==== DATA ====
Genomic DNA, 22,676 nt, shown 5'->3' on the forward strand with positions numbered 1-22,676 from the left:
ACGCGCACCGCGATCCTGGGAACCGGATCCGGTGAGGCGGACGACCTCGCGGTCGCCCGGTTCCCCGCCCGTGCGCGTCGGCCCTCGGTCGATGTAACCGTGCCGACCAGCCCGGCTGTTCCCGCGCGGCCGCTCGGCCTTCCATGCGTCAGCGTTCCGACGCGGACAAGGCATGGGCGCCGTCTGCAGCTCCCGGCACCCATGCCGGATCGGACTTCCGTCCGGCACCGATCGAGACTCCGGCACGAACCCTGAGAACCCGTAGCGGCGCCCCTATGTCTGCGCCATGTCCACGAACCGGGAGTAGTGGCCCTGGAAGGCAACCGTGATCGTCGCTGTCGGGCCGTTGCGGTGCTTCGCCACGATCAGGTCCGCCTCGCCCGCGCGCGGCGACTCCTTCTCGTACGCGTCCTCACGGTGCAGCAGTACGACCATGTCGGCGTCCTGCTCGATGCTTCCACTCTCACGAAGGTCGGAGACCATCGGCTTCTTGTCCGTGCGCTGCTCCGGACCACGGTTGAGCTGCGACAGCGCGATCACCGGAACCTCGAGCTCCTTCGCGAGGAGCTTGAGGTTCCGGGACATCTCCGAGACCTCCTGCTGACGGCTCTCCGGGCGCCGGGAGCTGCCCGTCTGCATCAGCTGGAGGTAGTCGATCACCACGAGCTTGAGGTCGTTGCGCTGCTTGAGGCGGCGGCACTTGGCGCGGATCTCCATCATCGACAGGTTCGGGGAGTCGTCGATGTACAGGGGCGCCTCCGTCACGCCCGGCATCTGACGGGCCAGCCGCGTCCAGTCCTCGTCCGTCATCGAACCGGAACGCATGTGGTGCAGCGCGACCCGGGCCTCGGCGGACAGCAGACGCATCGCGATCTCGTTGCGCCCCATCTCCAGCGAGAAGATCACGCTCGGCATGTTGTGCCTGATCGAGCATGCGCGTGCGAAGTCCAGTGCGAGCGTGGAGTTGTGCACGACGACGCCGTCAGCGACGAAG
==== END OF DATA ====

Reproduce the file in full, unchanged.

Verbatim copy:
Genomic DNA, 22,676 nt, shown 5'->3' on the forward strand with positions numbered 1-22,676 from the left:
ACGCGCACCGCGATCCTGGGAACCGGATCCGGTGAGGCGGACGACCTCGCGGTCGCCCGGTTCCCCGCCCGTGCGCGTCGGCCCTCGGTCGATGTAACCGTGCCGACCAGCCCGGCTGTTCCCGCGCGGCCGCTCGGCCTTCCATGCGTCAGCGTTCCGACGCGGACAAGGCATGGGCGCCGTCTGCAGCTCCCGGCACCCATGCCGGATCGGACTTCCGTCCGGCACCGATCGAGACTCCGGCACGAACCCTGAGAACCCGTAGCGGCGCCCCTATGTCTGCGCCATGTCCACGAACCGGGAGTAGTGGCCCTGGAAGGCAACCGTGATCGTCGCTGTCGGGCCGTTGCGGTGCTTCGCCACGATCAGGTCCGCCTCGCCCGCGCGCGGCGACTCCTTCTCGTACGCGTCCTCACGGTGCAGCAGTACGACCATGTCGGCGTCCTGCTCGATGCTTCCACTCTCACGAAGGTCGGAGACCATCGGCTTCTTGTCCGTGCGCTGCTCCGGACCACGGTTGAGCTGCGACAGCGCGATCACCGGAACCTCGAGCTCCTTCGCGAGGAGCTTGAGGTTCCGGGACATCTCCGAGACCTCCTGCTGACGGCTCTCCGGGCGCCGGGAGCTGCCCGTCTGCATCAGCTGGAGGTAGTCGATCACCACGAGCTTGAGGTCGTTGCGCTGCTTGAGGCGGCGGCACTTGGCGCGGATCTCCATCATCGACAGGTTCGGGGAGTCGTCGATGTACAGGGGCGCCTCCGTCACGCCCGGCATCTGACGGGCCAGCCGCGTCCAGTCCTCGTCCGTCATCGAACCGGAACGCATGTGGTGCAGCGCGACCCGGGCCTCGGCGGACAGCAGACGCATCGCGATCTCGTTGCGCCCCATCTCCAGCGAGAAGATCACGCTCGGCATGTTGTGCCTGATCGAGCATGCGCGTGCGAAGTCCAGTGCGAGCGTGGAGTTGTGCACGACGACGCCGTCAGCGACGAAG